A Canadian American is someone who was born or someone who grew up in Canada
Canada is a North American country consisting of ten provinces and three territories. Located in the northern part of the continent, it extends from the Atlantic Ocean in the east to the Pacific Ocean in the west, and northward into the Arctic Ocean...

 then moved to the United States
United States
The United States of America is a federal constitutional republic comprising fifty states and a federal district...

. The term is particularly apt when applied or self-applied to people with strong ties to Canada, such as those who have lived a significant portion of their lives in, or were educated in, Canada, and then relocated to the United States. To others, especially for those living in New England
New England
New England is a region in the northeastern corner of the United States consisting of the six states of Maine, New Hampshire, Vermont, Massachusetts, Rhode Island, and Connecticut...

 or the Mid-Western States
Midwestern United States
The Midwestern United States is one of the four U.S. geographic regions defined by the United States Census Bureau, providing an official definition of the American Midwest....

, a Canadian American is one whose ancestors came from Canada
Canada is a North American country consisting of ten provinces and three territories. Located in the northern part of the continent, it extends from the Atlantic Ocean in the east to the Pacific Ocean in the west, and northward into the Arctic Ocean...


The term Canadian refers to some as nationality
Nationality is membership of a nation or sovereign state, usually determined by their citizenship, but sometimes by ethnicity or place of residence, or based on their sense of national identity....

, and to others as ethnicity. English-speaking Canadian immigrants easily integrate and assimilate into American culture and society as a result of the cultural similarities and in the vocabulary and accent in spoken English.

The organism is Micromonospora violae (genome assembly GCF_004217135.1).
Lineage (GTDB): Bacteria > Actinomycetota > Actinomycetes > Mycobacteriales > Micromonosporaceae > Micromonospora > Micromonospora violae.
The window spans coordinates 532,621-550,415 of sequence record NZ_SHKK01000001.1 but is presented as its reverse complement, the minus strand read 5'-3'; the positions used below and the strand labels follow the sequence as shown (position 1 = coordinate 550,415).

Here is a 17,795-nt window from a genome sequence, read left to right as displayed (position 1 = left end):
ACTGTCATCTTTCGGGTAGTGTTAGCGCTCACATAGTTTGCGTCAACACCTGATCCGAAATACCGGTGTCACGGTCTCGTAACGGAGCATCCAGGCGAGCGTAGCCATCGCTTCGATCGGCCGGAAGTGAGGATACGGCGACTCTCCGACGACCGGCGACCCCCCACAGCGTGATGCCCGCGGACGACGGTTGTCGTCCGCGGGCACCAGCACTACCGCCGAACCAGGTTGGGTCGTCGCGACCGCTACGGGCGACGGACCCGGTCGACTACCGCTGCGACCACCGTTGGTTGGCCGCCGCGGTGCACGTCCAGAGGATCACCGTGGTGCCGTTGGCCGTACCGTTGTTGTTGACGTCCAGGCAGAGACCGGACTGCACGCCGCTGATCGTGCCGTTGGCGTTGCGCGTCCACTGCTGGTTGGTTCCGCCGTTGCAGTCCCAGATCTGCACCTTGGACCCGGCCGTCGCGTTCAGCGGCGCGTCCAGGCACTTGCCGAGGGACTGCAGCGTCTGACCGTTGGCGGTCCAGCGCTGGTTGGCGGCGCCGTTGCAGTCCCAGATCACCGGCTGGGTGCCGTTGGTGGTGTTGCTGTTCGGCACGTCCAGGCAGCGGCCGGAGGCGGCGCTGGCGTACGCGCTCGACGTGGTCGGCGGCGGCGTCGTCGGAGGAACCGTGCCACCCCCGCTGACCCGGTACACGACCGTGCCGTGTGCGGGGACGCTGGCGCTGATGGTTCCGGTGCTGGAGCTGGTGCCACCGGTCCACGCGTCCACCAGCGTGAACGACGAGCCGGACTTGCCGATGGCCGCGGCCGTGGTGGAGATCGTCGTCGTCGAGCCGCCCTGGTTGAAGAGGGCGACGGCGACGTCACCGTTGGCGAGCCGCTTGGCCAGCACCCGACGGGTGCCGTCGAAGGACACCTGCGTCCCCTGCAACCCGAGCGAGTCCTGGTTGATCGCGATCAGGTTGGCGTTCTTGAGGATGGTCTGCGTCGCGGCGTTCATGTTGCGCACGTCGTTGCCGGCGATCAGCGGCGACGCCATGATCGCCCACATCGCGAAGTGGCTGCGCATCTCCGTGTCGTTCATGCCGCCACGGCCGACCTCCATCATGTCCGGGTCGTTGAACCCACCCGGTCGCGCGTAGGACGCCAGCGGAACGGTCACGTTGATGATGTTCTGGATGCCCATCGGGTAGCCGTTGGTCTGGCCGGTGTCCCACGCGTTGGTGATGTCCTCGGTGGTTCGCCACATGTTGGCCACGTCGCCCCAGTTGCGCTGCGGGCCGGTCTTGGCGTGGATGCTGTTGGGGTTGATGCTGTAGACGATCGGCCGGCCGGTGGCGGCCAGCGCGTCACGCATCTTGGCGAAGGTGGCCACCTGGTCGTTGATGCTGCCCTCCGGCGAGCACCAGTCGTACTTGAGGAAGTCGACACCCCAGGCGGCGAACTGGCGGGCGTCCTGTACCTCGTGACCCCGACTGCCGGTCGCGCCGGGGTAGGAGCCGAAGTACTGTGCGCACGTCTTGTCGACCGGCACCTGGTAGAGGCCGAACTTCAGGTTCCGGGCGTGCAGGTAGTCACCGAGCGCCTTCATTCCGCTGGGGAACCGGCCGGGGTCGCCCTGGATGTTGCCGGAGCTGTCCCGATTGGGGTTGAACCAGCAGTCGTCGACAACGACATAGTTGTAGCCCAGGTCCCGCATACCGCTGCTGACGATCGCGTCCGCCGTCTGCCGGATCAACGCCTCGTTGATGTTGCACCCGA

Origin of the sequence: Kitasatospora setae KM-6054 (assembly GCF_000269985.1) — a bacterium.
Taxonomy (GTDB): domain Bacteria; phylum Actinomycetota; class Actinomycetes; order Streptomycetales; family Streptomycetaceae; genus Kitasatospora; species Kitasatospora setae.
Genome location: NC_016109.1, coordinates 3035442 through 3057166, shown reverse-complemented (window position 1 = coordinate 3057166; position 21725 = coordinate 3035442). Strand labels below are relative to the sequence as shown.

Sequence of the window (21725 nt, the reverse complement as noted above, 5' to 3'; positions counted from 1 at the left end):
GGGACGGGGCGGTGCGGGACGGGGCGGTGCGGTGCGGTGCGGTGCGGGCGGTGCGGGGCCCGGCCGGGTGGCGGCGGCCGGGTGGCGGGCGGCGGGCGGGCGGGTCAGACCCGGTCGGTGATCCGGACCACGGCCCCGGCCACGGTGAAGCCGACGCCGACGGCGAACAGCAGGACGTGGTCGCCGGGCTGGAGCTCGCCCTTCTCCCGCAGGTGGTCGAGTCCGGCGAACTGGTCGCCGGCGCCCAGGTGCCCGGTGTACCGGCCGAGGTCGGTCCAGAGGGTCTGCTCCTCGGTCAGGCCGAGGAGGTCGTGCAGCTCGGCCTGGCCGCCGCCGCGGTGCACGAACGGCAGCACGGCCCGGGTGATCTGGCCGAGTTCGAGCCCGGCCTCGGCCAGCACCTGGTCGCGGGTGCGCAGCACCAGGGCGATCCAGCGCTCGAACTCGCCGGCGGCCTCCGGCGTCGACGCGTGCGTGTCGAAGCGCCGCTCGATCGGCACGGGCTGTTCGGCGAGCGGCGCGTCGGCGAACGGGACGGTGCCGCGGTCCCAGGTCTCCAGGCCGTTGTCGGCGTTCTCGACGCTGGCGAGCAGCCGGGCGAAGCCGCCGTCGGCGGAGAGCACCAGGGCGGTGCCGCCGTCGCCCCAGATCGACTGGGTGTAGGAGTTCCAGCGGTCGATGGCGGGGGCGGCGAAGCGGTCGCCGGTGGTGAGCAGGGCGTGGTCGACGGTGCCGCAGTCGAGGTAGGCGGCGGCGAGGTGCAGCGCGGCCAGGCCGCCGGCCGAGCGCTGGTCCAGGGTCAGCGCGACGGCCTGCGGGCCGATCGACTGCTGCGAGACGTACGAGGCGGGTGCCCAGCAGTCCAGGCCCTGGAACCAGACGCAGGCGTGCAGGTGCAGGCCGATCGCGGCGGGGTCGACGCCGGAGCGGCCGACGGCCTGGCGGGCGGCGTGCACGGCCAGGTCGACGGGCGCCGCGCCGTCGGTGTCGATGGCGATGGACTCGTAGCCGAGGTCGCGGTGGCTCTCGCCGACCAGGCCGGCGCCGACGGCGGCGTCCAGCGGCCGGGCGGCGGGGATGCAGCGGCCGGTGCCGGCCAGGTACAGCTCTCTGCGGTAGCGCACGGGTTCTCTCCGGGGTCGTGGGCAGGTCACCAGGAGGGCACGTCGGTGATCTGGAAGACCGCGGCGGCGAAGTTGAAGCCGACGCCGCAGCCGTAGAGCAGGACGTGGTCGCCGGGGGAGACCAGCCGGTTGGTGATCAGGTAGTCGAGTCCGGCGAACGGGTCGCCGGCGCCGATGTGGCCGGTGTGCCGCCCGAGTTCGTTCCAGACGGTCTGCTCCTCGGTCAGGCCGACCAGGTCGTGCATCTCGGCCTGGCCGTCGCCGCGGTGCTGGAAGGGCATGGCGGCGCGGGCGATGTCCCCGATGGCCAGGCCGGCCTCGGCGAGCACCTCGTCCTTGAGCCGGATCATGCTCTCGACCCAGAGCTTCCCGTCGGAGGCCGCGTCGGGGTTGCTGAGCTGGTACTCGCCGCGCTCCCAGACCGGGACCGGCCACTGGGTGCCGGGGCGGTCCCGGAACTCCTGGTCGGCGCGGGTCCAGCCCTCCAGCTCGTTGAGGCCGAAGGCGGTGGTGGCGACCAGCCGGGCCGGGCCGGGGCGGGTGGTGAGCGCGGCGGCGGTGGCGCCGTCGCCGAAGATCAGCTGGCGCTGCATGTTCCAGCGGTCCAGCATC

French-speaking Canadians, because of language, culture, and religion, tend to take longer to assimilate. However, by the 3rd generation, the assimilation is complete, and the Canadian identity is more or less folklore. This took place, even though half of the population of the Quebec
Quebec or is a province in east-central Canada. It is the only Canadian province with a predominantly French-speaking population and the only one whose sole official language is French at the provincial level....

 province immigrated to the US between 1840 and 1930. Many New England
New England
New England is a region in the northeastern corner of the United States consisting of the six states of Maine, New Hampshire, Vermont, Massachusetts, Rhode Island, and Connecticut...

 cities formed Little Canada
Little Canada
Little Canada is a name for any of the various communities where French Canadians congregated upon emigrating to the United States in the 19th and early 20th centuries....

, but much of this has gradually disappeared. A revival of the Canadian identity has taken place in the mid-western states, where Canadian Americans are older than 7–8 generations. These states had been part of Canada up until 1763, and part of Quebec up until 1783. A return to their roots seems to be taking place, with a greater interest in all things that are Canadian.

This cultural "invisibility" within the larger U.S. population is seen as creating stronger affinity amongst Canadians living in the U.S. than might otherwise exist.